A film made on a shoestring…
Before turning to film, Aaejay Kardar's life revolved around the sea. He left the merchant navy to study film in London before making Jago Hua Savera, his first film. He brought together a very small team: a German cameraman, a British sound recorder and a Pakistani poet writing his first ever screenplay. Around a hundred people were auditioned for the twelve roles in the film, only one of whom had ever acted on camera.
…but now a landmark!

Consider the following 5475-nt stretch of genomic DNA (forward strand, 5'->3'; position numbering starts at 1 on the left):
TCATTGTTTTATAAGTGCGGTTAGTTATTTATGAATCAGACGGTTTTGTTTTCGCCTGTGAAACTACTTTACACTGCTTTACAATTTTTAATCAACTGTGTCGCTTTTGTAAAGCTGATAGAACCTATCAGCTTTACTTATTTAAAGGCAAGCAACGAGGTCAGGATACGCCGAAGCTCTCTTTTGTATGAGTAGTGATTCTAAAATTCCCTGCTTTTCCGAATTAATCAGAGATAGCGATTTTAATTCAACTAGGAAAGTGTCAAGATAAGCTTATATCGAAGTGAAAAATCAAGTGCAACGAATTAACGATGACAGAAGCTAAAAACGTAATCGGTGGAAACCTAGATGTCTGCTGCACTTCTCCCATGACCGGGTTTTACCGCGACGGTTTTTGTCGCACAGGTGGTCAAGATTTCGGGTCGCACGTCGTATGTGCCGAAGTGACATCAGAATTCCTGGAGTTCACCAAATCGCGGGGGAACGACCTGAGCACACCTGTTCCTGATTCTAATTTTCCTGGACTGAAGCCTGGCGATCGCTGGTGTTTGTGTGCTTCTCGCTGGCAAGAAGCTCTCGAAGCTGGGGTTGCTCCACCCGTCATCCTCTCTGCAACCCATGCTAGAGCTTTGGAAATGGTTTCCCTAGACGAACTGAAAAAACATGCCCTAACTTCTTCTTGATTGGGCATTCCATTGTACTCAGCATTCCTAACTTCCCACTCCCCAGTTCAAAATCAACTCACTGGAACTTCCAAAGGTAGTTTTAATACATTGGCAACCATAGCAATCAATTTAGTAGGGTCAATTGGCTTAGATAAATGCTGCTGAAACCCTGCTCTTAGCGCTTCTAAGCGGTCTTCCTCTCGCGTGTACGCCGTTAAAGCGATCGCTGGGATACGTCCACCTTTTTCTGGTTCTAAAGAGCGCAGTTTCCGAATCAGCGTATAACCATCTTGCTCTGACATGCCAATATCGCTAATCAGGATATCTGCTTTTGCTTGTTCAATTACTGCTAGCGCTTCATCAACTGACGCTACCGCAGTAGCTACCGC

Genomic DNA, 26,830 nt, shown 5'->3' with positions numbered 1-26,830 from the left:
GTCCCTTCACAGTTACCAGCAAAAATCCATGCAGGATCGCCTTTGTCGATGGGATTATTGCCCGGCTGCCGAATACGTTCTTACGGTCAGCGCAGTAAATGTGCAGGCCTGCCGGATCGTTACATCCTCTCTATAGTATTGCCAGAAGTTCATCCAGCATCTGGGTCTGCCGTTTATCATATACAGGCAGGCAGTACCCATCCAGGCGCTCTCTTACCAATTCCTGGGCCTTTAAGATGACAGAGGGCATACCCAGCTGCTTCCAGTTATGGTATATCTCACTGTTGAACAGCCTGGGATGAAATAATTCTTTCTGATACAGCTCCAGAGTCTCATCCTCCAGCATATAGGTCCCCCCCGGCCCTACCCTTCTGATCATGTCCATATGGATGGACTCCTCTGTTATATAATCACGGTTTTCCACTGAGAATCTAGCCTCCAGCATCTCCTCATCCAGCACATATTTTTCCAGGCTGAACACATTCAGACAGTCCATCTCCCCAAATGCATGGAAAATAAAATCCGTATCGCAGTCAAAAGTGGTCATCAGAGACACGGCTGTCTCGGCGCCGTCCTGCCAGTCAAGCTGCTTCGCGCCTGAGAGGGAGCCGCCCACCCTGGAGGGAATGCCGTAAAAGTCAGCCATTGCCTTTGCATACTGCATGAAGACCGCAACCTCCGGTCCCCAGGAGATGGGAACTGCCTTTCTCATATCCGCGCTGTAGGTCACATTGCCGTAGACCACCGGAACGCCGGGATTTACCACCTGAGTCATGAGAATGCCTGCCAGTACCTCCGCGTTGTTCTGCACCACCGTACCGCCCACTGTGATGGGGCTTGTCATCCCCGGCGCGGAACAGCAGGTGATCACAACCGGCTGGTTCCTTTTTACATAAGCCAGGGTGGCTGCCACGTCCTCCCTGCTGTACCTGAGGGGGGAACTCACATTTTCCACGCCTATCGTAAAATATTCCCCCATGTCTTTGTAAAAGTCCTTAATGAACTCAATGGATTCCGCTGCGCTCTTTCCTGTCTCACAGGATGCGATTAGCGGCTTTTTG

It was a huge risk but his efforts paid off. Jago Hua Savera met with worldwide critical acclaim, and was even pre-selected for the Best Foreign Film Oscar in 1960. The actors were turned into stars overnight. The film is seen as the first ever Pakistani melodrama – a genre that was more highly developed in neighbouring India.
A quasi-documentary fiction
In the 1950s, East Pakistan (today's Bangladesh) had no resources for filmmaking. Jago Hua Savera was consequently one of the first films to offer the world an insight into the region, the poverty of its fisherfolk and life far from the big cities, dominated by the rhythms of the river.